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Barrie couple overcomes challenges of tornado and long-distance to pursue dreams

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The tornado that swept through a south-end Barrie neighbourhood in July 2021 uprooted trees and the lives of those living in the community, including Megan Kirk Chang and her husband Brandon, who are now looking ahead to their future after a turbulent 18 months.

Megan just landed her dream job, becoming a senior researcher at the University of Oxford in England.

It took her about a decade to get to this point, and her path has been anything but predictable.

Ironically, just weeks before the EF-2 twister, Megan had completed her Ph.D. dissertation on post-traumatic stress disorder.

"I think that the experience we have had together has helped me be a better researcher because I am able to connect with people going through really tough experiences," she said.

After the tornado, the Changs, who were born and raised in Barrie, were forced to live separately for a year and a half.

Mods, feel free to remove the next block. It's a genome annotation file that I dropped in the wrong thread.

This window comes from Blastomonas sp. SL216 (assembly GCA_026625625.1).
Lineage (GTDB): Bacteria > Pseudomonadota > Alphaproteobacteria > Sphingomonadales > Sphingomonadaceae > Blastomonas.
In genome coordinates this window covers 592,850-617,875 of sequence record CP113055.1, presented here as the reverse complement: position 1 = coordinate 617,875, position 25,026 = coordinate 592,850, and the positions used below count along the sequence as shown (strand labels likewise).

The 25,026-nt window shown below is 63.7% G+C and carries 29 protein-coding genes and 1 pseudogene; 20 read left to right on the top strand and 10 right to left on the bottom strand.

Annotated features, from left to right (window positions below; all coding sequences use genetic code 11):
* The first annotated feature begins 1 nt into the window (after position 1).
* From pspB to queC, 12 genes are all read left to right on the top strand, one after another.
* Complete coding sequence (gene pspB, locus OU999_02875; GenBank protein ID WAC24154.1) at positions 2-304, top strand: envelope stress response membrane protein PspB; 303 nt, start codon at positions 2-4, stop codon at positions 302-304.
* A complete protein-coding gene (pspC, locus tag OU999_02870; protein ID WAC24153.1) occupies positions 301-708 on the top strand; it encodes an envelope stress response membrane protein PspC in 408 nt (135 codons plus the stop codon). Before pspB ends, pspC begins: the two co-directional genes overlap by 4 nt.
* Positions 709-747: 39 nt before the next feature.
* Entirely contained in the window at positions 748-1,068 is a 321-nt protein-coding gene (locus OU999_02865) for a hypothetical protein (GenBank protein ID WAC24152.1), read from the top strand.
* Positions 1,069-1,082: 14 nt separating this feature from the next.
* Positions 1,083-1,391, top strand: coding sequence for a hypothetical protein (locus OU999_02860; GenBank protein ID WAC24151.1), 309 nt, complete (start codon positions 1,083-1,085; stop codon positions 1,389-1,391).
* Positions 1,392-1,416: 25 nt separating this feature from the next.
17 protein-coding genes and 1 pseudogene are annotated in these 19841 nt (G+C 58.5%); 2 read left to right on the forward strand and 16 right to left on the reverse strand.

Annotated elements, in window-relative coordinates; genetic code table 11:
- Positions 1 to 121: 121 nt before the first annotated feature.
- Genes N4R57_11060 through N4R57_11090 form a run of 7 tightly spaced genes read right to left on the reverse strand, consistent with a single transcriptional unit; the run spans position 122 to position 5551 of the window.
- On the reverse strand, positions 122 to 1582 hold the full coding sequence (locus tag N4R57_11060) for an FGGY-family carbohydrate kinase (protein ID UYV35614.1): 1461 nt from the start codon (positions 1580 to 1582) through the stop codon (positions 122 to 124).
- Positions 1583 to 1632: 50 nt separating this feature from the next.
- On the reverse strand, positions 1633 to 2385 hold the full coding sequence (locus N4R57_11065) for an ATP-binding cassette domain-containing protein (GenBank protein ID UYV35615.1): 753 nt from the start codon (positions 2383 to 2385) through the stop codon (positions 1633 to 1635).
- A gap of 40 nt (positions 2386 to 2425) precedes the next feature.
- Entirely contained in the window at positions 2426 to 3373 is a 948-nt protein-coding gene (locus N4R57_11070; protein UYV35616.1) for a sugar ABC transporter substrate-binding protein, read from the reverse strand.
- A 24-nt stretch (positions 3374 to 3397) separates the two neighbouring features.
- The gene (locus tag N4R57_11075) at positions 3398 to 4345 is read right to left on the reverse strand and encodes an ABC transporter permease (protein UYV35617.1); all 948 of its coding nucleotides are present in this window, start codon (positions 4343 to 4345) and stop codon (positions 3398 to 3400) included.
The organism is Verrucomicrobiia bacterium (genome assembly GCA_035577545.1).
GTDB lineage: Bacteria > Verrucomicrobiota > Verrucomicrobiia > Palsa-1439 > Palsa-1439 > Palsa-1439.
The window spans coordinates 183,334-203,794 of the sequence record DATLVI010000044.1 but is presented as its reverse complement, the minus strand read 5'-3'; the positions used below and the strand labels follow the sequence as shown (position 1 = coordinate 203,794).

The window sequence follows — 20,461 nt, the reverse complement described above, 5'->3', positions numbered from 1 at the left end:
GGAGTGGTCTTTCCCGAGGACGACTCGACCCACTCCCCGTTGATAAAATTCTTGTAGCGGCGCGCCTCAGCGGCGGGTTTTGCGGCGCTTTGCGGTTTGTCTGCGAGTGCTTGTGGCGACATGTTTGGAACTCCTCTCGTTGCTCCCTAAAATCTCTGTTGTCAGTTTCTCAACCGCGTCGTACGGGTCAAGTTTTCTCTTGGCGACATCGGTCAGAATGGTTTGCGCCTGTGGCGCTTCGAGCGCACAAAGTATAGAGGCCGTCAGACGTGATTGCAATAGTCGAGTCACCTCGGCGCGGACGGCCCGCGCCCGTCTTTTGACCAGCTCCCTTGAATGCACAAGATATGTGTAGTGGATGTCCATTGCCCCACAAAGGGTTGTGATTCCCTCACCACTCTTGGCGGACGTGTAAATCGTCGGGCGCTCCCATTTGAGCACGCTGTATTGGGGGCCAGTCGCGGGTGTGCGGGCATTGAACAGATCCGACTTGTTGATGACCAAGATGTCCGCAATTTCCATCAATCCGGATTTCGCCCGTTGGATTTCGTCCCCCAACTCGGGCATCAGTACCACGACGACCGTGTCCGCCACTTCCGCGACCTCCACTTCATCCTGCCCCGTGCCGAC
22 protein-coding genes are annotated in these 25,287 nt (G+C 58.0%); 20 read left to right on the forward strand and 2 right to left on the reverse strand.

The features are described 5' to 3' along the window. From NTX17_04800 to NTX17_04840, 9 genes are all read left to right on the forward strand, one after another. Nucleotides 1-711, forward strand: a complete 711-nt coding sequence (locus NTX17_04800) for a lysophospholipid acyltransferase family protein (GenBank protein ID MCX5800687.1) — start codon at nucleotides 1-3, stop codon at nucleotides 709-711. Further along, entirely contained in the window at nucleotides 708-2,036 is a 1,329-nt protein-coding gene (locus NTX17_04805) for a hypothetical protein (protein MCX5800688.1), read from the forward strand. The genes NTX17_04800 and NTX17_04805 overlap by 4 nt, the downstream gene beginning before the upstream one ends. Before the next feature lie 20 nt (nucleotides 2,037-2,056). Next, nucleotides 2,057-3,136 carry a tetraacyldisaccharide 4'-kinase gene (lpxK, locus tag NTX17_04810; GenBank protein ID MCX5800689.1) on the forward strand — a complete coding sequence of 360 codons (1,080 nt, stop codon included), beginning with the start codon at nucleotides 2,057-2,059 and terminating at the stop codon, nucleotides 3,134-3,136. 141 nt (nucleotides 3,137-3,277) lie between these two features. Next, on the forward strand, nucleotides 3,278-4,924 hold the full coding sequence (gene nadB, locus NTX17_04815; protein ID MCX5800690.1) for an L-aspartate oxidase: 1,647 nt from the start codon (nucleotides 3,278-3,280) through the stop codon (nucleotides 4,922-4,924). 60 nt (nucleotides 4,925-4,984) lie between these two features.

Megan had taken a job at Yale University just two weeks after the disaster, while Brandon, who teaches at Georgian College, moved in with his parents.

"It was kind of all hands on deck for a good 15 to 18 months where just so much was happening. We're living in different countries. We're travelling back and forth, lots of work being done in the house," Brandon said.

Now they are finally back home together, although there are still signs of damage on the street.

But amidst the chaos, the Changs consider themselves lucky.

"One of the fortunate things that came from this is we've become really good friends with our neighbours across the street. It's a shared experience, and we go out for dinners now. It's been really wonderful," Megan said.

She will leave for Oxford at the end of the month to fill a three-year contract and said she and Brandon would take some time to decide their next steps.

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